If you provide services to families in the home or via teletherapy, you have the advantage of helping them apply AV techniques to their natural environments in real time. But that’s not always possible. How can center-based clinicians or teachers make what they do with families “translate” once the families leave their clinic or school? How can we make center-based services realistic for parents?
The first thing we need to do is work on parent coaching skills, getting really good at knowing how to pull back the curtain and let parents know… it’s not magic!
Next, we might think about how to replicate the home environment, even in our center-based sessions. While it’s tempting to make use of the well-stocked toy closet down the hall, if the family doesn’t have access to those toys at home, that’s one more cognitive leap they have to make to transfer not only the strategies you’ve taught them, but also the activity, to their daily routines. Instead, think about ways that you can use toys or objects to recreate things that happen throughout the family’s day: pretending to cook a meal together, or wash clothes, or setting up a pretend gas station or supermarket. These are all things that they are likely to encounter once they leave your facility, making generalization of skills much easier.
You can ask some strategic questions to partner with parents to improve their ability to take what they’ve learned with you and do it “live,” such as:
“How do you usually play with this/ do this at home?” Rather than assume that I know how mealtime or bath time or playing cards goes in the family’s home, I would rather hear directly from them what this looks like before I intervene and mess up the good thing they have going! Remember, my job is just to enhance the listening and spoken language component of their everyday interactions, not change them altogether.
“We’ve worked on XYZ today. When might this work at home?” to help them think about where in their daily routines these goals might pop up. Helping the family understand a goal (e.g. third person singular -s, he walks, she talks) is great, but it only gets you halfway there. We need families to be thinking of a trigger in their environment that will present an opportunity to practice this goal (“Oh! I know. This would come up when we talk about what our neighbors do for a living, like he cuts grass, she sells shoes…”).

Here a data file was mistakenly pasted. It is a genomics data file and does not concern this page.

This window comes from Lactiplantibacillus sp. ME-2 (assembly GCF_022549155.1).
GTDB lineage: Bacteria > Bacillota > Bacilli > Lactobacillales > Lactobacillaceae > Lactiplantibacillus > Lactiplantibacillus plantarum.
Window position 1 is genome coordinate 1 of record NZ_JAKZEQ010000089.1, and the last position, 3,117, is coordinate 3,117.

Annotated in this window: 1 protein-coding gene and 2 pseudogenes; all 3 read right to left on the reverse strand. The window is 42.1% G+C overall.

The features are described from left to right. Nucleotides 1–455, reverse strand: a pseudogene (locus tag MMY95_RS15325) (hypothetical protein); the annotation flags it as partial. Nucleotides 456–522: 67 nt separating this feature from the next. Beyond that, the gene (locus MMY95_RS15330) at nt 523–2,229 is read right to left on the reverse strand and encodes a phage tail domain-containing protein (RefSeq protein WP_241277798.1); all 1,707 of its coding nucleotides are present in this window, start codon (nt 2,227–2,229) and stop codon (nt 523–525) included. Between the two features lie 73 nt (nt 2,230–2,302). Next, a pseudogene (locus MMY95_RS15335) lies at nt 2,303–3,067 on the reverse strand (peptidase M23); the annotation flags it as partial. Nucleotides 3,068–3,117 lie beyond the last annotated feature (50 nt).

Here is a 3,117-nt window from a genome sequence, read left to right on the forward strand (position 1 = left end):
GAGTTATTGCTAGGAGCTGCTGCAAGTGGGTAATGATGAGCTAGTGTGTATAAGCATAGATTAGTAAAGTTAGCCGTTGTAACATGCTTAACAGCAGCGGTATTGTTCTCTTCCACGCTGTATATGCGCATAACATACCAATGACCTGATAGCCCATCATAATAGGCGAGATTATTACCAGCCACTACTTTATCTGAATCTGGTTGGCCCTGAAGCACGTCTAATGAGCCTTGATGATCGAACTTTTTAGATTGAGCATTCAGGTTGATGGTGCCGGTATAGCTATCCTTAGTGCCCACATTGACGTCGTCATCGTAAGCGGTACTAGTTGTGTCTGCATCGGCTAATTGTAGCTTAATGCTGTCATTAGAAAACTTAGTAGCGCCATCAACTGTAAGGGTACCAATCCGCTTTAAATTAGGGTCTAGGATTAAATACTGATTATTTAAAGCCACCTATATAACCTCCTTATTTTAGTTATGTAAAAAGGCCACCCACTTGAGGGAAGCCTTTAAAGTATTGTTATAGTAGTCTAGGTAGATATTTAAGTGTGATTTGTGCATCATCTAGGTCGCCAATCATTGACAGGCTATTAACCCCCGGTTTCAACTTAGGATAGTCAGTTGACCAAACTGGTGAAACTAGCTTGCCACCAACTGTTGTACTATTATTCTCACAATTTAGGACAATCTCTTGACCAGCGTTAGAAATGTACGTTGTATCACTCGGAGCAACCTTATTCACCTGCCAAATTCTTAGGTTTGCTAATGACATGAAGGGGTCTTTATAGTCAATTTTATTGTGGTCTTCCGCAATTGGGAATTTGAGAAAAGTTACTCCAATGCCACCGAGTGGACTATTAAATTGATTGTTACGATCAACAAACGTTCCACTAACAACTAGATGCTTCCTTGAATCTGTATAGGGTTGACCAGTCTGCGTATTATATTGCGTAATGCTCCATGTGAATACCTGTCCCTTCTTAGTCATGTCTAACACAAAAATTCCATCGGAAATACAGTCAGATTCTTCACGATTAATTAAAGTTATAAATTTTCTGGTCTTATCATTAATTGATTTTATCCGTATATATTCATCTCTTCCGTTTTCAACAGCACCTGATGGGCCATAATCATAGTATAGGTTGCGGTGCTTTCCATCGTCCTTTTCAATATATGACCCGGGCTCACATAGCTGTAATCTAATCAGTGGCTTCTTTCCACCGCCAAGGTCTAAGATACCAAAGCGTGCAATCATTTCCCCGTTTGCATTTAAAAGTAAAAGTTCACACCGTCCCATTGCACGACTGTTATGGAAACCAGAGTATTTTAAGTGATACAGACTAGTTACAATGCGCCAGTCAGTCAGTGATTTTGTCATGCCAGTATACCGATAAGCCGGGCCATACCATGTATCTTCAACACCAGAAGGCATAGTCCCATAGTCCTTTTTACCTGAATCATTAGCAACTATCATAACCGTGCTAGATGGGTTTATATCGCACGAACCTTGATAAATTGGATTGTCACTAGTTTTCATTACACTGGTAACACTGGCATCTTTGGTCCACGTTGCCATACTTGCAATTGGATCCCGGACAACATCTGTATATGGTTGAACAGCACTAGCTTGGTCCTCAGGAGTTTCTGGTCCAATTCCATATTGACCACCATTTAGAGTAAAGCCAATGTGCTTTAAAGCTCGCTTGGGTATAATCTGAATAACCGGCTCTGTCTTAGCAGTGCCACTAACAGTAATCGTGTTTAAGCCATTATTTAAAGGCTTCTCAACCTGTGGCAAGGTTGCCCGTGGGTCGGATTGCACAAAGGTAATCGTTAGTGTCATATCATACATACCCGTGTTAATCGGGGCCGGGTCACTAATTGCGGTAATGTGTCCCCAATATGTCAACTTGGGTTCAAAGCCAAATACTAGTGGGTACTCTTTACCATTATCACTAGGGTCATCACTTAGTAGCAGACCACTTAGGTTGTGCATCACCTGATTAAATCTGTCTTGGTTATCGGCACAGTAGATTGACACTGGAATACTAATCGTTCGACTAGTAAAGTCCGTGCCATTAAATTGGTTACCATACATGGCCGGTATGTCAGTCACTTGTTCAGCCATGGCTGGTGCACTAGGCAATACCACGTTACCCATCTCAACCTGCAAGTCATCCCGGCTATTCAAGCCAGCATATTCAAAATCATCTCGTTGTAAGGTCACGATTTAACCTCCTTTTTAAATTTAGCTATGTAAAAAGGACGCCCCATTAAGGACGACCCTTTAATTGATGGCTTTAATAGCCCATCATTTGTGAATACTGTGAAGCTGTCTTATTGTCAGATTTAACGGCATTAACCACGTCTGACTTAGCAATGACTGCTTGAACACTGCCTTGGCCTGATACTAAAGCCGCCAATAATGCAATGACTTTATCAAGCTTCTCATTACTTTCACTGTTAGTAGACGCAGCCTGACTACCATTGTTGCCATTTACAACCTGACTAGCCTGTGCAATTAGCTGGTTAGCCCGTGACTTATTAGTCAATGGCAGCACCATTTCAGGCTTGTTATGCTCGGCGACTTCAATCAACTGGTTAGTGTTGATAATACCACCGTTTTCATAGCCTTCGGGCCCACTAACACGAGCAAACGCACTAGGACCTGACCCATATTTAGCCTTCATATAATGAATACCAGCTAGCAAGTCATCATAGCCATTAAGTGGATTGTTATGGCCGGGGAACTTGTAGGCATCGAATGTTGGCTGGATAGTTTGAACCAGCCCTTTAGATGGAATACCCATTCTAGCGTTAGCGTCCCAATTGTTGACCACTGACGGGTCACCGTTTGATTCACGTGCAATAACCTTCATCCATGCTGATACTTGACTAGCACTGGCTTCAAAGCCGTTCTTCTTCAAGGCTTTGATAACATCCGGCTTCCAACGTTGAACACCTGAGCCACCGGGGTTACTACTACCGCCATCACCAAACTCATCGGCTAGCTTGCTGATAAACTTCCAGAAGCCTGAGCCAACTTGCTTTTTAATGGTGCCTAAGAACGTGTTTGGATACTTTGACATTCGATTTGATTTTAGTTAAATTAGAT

Another downfall I often see in therapy is when a clinician brilliantly models an AV strategy for parents and then closes up the session by saying, “So you can try [auditory closure/wait time/ acoustic highlighting/etc.] at home this week. Bye bye!”
There was once a time that I was very guilty of this myself. But then a parent taught me a great lesson. She came in the next week after I had given her an “okaygivethisashotbye” exit the week before, excited to show me what she had done with her child that week, and proceeded to demonstrate what she thought was acoustic highlighting… and couldn’t have been farther from my goal… and the only person to blame for that was ME! I know we are communication professionals, but no matter how clearly you think you’ve explained something to a parent, I never want that family to leave our session without having had a chance to practice a new skill or technique with me, together. How else can I know that what I think I said really translated to the parent? How else can we calibrate together? Bottom line: If I haven’t given you a chance to try it out with me, I can’t be sure that you are going to do it at home.
“Home carryover” is key for children to make progress. One hour of therapy a week, or even five days of school a week, are just a drop in the bucket of a child’s life. But I think we need to go from thinking about “home carryover” of therapy objectives, to “therapy carryover” of what’s really happening in the home, just plussing up the speech, language, and listening components. That’s when really “carryover” will occur!